It is also worth noting that this is only the second case after the Case concerning Obligations concerning Negotiations relating to Cessation of the Nuclear Arms Race and to Nuclear Disarmament (Marshall Islands v. Pakistan) where the respondent State, after having actively participated in written proceedings of a specific phase of a given case, then opts for non-appearance when it comes to the oral hearing. (cf. Marshall Island v. Pakistan, CR 2016/2, p. 6). It remains to be seen, however, whether such instances of ‘partial oral-only non-appearance’ will repeat itself in the future, depending on whether States involved in cases before the Court have the feeling that either, as Pakistan had indicated (ibid.), they have a strong case which they believe does not depend on further elaboration by way of oral arguments, or because they believe it is more advantageous to somewhat ‘delegitimize’ the possible outcome of the proceedings by not participating in such a hearing.

Apart, it goes without saying that this case, just like any former instance of non-appearance before the Court, also raises the question as to whether we are currently facing a broader renaissance of instances of non–appearance in proceedings both before the ICJ, but also in inter-State judicial proceedings before other international tribunals (as to that question cf. already H. von Mangoldt/ A. Zimmermann, Art. 53, marginal note 77, in: A. Zimmermann/ C. Tams (eds.), The Statute of the International Court of Justice – A Commentary (3rd ed, 2019)). In any case, contrary to what Somalia argued (cf.  CR 2021/2, p. 14 (Gulaid)), non-appearance by a party in proceedings before the ICJ, deplorable as it may be, does not constitute a violation of any obligation arising under the Charter or the Statute or indeed the Court’s Rules (cf. von Mangoldt/ Zimmermann, ibid., mn. 78), the Court being thus under an obligation to safeguard the sovereign equality of both, the appearing and the non-appearing party as contemplated by Art. 53 ICJ Statute.

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    Arman Sarvarian says

    March 29, 2021

    Dear Professor Zimmermann,

    Thank you for this informative post. Please allow me to refer to the resolution and final report of the ILA Committee on the Procedure of International Courts and Tribunals, adopted in December 2020:

    1. 'The Committee proposes the following measures for default cases before the ICJ and the ITLOS and in inter-State arbitration:

    2) Acknowledgement of irregular communications from the defaulting party to the panel on procedural matters (with the exclusion of ‘position papers’ and other published accounts of that party’s views on the merits) in procedural orders and judgments while refusing to give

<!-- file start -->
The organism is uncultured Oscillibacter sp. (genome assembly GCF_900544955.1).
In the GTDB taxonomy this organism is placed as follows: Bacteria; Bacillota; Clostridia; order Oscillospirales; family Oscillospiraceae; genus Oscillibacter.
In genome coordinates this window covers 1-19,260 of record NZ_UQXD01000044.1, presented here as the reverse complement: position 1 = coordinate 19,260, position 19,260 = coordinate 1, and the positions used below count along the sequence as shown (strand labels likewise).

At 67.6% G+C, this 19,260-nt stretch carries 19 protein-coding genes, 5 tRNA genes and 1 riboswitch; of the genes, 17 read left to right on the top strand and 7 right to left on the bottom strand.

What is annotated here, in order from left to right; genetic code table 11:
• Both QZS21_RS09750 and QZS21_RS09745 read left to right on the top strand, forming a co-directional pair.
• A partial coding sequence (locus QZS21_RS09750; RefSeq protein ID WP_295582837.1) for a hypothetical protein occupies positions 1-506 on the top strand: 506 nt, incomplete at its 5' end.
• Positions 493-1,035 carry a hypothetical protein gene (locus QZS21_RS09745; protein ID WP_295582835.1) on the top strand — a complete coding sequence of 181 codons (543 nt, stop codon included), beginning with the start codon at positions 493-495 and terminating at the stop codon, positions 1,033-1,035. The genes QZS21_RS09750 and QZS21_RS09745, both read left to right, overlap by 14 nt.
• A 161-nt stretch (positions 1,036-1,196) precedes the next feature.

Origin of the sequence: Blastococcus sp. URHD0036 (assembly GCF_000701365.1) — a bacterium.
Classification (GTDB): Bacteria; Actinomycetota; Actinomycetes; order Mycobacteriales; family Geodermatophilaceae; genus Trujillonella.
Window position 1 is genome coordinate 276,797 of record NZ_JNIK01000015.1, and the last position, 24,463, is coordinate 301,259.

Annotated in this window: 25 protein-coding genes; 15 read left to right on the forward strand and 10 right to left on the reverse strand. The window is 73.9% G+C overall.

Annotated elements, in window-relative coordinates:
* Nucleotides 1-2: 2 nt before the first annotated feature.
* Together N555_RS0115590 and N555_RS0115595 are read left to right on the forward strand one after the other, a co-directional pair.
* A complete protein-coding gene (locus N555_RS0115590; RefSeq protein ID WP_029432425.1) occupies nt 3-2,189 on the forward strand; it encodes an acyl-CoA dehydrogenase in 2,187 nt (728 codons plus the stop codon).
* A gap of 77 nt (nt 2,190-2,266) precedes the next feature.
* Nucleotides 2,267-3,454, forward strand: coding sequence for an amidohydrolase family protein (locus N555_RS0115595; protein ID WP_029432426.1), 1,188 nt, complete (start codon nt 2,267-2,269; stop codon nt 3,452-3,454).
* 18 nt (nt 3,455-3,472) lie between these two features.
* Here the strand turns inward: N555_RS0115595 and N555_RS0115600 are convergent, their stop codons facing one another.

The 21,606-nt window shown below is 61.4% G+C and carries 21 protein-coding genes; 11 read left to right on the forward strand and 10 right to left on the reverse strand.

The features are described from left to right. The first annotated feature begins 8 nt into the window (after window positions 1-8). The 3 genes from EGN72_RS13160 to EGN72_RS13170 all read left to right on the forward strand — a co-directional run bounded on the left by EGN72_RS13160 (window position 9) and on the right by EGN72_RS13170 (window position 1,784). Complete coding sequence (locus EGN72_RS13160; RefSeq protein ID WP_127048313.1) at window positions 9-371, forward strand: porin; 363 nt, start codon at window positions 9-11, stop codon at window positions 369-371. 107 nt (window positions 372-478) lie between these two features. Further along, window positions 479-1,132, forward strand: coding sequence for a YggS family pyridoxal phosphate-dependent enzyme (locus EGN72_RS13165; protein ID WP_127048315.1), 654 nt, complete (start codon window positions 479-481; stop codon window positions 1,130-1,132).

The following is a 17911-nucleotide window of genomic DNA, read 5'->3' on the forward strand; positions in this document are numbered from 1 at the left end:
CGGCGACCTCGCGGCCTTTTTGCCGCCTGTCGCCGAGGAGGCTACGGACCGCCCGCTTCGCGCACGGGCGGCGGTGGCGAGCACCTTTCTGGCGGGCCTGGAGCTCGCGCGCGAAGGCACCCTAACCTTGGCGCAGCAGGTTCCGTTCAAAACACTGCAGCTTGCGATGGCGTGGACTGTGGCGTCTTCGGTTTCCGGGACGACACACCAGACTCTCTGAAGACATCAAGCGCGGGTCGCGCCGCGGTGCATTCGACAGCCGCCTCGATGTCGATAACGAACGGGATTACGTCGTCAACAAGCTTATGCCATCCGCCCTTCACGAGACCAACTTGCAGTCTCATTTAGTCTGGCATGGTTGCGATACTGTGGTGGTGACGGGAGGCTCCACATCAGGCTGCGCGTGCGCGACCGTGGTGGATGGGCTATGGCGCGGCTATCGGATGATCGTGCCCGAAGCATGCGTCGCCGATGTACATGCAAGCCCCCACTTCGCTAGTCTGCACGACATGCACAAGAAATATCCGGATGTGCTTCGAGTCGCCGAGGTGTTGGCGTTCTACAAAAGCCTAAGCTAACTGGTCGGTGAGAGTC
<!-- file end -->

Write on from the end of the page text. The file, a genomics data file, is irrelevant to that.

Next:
weight to views expressed therein by the defaulting party on procedural matters (e.g. – on applications to intervene by third States) in light of the waiver by the defaulting party
    of the exercise of its procedural rights;'

    2. 'The Committee proposes the amendment of Articles 56(2) of the ICJ
    Rules and 71(2) of the ITLOS Rules and the inclusion of provisions in arbitral procedural rules to prescribe indicative criteria for authorisation of late filing. Without the consent of the opposing party, such criteria might be that the document was discovered or retrieved after the closure of the written phase, or that it supported a rebuttal made necessary by the last written
    submission; the document must also be material to the proceedings, though its weight would remain to be assessed at a later stage.'

    As you noted, the absence of objection by Somalia meant that the late documents were admitted under Article 56(1) rather than 56(2). Nonetheless, it would have been interesting to see the result had Somalia decided to object.

    On the wider issue of 'non-appearance', the position of Kenya is not clear to me from her press release. Is it one of 'default', which entails withdrawal from participation in the proceedings? If so, then it indeed resembles the position of Pakistan in the Nuclear Disarmament Cases as a waiver of a procedural right, as opposed to a failure to participate, which was the decision of Venezuela (Arbitral Award) and the United States of America (Embassy Relocation). If Kenya has defaulted, an interesting difference is the timing in that both Venezuela and the USA did so from the outset of the proceedings; the timing of Kenya is closer to that of the USA in Military and Paramilitary Activities, though even there, the USA did so shortly after the adverse judgment on jurisdiction rather than deep into the merits phase. Although Kenya cites multiple motives, the key one seems to be whether she reject kompetenz-kompetenz, as this is arguably the necessary implication of a decision not to appoint or to withdraw an agent.

    Arman Sarvarian says

    March 29, 2021

    Apologies, amendment to my comment above. If the position of Kenya is NOT one of default, then it indeed resembles the position of Pakistan.